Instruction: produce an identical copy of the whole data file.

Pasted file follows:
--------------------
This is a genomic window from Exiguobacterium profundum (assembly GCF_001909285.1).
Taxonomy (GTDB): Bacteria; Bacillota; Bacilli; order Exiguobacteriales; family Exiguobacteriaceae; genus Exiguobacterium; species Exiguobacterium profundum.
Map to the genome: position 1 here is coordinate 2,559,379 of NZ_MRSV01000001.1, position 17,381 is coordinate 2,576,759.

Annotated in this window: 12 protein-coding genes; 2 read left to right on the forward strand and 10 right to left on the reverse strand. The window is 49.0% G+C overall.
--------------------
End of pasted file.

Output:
This is a genomic window from Exiguobacterium profundum (assembly GCF_001909285.1).
Taxonomy (GTDB): Bacteria; Bacillota; Bacilli; order Exiguobacteriales; family Exiguobacteriaceae; genus Exiguobacterium; species Exiguobacterium profundum.
Map to the genome: position 1 here is coordinate 2,559,379 of NZ_MRSV01000001.1, position 17,381 is coordinate 2,576,759.

Annotated in this window: 12 protein-coding genes; 2 read left to right on the forward strand and 10 right to left on the reverse strand. The window is 49.0% G+C overall.